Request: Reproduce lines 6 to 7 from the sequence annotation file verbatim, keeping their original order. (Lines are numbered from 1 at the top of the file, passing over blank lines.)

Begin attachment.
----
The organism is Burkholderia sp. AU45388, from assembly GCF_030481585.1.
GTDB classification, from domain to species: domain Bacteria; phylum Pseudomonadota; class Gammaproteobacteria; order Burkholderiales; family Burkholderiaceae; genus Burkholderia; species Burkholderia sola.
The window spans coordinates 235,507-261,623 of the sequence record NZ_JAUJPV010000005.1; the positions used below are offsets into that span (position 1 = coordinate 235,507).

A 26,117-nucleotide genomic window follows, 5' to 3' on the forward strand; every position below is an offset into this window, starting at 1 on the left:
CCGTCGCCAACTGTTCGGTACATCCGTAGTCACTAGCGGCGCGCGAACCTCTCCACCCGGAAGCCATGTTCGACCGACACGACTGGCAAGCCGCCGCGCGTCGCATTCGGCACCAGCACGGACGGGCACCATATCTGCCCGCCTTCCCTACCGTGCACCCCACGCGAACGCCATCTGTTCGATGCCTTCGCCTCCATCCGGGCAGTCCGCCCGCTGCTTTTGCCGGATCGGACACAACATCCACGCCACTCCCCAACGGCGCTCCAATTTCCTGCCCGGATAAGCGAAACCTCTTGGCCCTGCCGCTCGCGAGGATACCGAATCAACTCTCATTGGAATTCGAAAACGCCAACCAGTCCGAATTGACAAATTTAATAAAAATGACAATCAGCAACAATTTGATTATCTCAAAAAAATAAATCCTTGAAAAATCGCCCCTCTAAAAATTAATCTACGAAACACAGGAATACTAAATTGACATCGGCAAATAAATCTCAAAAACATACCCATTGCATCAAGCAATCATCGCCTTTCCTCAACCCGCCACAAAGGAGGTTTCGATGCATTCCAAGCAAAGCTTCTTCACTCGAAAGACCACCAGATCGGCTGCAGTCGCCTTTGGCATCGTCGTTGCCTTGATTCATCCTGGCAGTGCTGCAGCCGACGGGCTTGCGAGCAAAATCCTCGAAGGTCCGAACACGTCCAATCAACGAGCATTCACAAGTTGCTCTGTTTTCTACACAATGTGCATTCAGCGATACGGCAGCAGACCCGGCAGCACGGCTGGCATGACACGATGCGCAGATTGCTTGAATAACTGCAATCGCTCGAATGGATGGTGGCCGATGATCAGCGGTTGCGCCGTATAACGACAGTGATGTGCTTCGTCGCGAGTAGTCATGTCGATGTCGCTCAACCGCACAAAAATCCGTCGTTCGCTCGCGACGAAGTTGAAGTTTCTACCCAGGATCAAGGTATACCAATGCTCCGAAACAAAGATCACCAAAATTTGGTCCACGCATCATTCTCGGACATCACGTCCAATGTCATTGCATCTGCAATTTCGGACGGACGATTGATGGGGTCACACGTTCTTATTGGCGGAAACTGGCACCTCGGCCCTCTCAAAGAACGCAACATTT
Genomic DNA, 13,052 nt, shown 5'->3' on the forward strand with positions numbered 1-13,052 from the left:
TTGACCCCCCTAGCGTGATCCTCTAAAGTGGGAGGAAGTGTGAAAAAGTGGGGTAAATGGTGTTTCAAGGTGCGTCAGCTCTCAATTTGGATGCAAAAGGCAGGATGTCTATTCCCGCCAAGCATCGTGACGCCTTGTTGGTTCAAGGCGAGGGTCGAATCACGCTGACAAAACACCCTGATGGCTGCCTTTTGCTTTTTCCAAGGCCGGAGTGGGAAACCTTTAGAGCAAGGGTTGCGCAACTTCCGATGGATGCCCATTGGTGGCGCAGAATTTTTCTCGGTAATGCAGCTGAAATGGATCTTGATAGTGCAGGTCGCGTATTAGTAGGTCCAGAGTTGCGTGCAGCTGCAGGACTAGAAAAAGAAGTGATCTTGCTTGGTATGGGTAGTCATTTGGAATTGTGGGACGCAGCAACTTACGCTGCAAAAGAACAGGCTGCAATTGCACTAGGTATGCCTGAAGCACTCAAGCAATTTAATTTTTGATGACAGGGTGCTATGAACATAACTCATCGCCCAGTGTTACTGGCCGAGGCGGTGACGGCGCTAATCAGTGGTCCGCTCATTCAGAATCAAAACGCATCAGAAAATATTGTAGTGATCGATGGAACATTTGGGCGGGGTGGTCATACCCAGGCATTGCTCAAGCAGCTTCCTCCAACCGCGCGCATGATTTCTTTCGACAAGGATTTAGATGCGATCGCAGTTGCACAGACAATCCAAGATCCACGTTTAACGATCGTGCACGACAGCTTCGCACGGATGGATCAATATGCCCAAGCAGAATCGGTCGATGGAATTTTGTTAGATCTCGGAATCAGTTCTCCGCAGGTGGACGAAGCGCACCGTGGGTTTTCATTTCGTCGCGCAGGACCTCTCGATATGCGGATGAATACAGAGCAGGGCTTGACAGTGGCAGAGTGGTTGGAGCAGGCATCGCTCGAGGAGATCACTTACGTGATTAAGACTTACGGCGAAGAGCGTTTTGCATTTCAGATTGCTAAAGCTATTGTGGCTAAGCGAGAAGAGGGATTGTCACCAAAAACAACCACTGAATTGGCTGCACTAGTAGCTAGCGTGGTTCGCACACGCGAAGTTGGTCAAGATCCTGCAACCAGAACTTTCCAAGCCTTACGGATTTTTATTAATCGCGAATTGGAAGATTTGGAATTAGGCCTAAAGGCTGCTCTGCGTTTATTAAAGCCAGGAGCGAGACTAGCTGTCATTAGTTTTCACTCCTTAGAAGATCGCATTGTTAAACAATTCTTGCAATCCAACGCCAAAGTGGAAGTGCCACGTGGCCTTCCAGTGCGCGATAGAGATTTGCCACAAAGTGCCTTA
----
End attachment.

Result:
Genomic DNA, 13,052 nt, shown 5'->3' on the forward strand with positions numbered 1-13,052 from the left:
TTGACCCCCCTAGCGTGATCCTCTAAAGTGGGAGGAAGTGTGAAAAAGTGGGGTAAATGGTGTTTCAAGGTGCGTCAGCTCTCAATTTGGATGCAAAAGGCAGGATGTCTATTCCCGCCAAGCATCGTGACGCCTTGTTGGTTCAAGGCGAGGGTCGAATCACGCTGACAAAACACCCTGATGGCTGCCTTTTGCTTTTTCCAAGGCCGGAGTGGGAAACCTTTAGAGCAAGGGTTGCGCAACTTCCGATGGATGCCCATTGGTGGCGCAGAATTTTTCTCGGTAATGCAGCTGAAATGGATCTTGATAGTGCAGGTCGCGTATTAGTAGGTCCAGAGTTGCGTGCAGCTGCAGGACTAGAAAAAGAAGTGATCTTGCTTGGTATGGGTAGTCATTTGGAATTGTGGGACGCAGCAACTTACGCTGCAAAAGAACAGGCTGCAATTGCACTAGGTATGCCTGAAGCACTCAAGCAATTTAATTTTTGATGACAGGGTGCTATGAACATAACTCATCGCCCAGTGTTACTGGCCGAGGCGGTGACGGCGCTAATCAGTGGTCCGCTCATTCAGAATCAAAACGCATCAGAAAATATTGTAGTGATCGATGGAACATTTGGGCGGGGTGGTCATACCCAGGCATTGCTCAAGCAGCTTCCTCCAACCGCGCGCATGATTTCTTTCGACAAGGATTTAGATGCGATCGCAGTTGCACAGACAATCCAAGATCCACGTTTAACGATCGTGCACGACAGCTTCGCACGGATGGATCAATATGCCCAAGCAGAATCGGTCGATGGAATTTTGTTAGATCTCGGAATCAGTTCTCCGCAGGTGGACGAAGCGCACCGTGGGTTTTCATTTCGTCGCGCAGGACCTCTCGATATGCGGATGAATACAGAGCAGGGCTTGACAGTGGCAGAGTGGTTGGAGCAGGCATCGCTCGAGGAGATCACTTACGTGATTAAGACTTACGGCGAAGAGCGTTTTGCATTTCAGATTGCTAAAGCTATTGTGGCTAAGCGAGAAGAGGGATTGTCACCAAAAACAACCACTGAATTGGCTGCACTAGTAGCTAGCGTGGTTCGCACACGCGAAGTTGGTCAAGATCCTGCAACCAGAACTTTCCAAGCCTTACGGATTTTTATTAATCGCGAATTGGAAGATTTGGAATTAGGCCTAAAGGCTGCTCTGCGTTTATTAAAGCCAGGAGCGAGACTAGCTGTCATTAGTTTTCACTCCTTAGAAGATCGCATTGTTAAACAATTCTTGCAATCCAACGCCAAAGTGGAAGTGCCACGTGGCCTTCCAGTGCGCGATAGAGATTTGCCACAAAGTGCCTTA